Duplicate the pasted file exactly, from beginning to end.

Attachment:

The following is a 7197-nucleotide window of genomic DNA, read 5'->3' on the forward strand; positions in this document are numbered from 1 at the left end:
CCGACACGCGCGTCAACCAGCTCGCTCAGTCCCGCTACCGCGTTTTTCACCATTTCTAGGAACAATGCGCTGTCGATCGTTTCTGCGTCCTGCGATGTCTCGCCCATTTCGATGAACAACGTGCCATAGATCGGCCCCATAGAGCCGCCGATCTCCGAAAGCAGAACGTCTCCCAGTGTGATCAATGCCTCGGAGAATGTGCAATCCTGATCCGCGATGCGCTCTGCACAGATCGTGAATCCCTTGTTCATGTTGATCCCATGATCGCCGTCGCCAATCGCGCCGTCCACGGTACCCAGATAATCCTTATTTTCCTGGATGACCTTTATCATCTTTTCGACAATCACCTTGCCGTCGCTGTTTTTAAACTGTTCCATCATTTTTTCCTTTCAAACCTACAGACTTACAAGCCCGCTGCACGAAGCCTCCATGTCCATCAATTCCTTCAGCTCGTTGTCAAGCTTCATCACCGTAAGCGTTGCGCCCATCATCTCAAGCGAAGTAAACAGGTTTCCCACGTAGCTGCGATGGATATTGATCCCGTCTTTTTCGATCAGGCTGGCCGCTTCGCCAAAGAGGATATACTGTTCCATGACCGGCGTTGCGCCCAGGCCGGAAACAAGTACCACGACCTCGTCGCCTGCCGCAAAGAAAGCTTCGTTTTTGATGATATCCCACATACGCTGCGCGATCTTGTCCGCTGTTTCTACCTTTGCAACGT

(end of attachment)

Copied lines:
The following is a 7197-nucleotide window of genomic DNA, read 5'->3' on the forward strand; positions in this document are numbered from 1 at the left end:
CCGACACGCGCGTCAACCAGCTCGCTCAGTCCCGCTACCGCGTTTTTCACCATTTCTAGGAACAATGCGCTGTCGATCGTTTCTGCGTCCTGCGATGTCTCGCCCATTTCGATGAACAACGTGCCATAGATCGGCCCCATAGAGCCGCCGATCTCCGAAAGCAGAACGTCTCCCAGTGTGATCAATGCCTCGGAGAATGTGCAATCCTGATCCGCGATGCGCTCTGCACAGATCGTGAATCCCTTGTTCATGTTGATCCCATGATCGCCGTCGCCAATCGCGCCGTCCACGGTACCCAGATAATCCTTATTTTCCTGGATGACCTTTATCATCTTTTCGACAATCACCTTGCCGTCGCTGTTTTTAAACTGTTCCATCATTTTTTCCTTTCAAACCTACAGACTTACAAGCCCGCTGCACGAAGCCTCCATGTCCATCAATTCCTTCAGCTCGTTGTCAAGCTTCATCACCGTAAGCGTTGCGCCCATCATCTCAAGCGAAGTAAACAGGTTTCCCACGTAGCTGCGATGGATATTGATCCCGTCTTTTTCGATCAGGCTGGCCGCTTCGCCAAAGAGGATATACTGTTCCATGACCGGCGTTGCGCCCAGGCCGGAAACAAGTACCACGACCTCGTCGCCTGCCGCAAAGAAAGCTTCGTTTTTGATGATATCCCACATACGCTGCGCGATCTTGTCCGCTGTTTCTACCTTTGCAACGT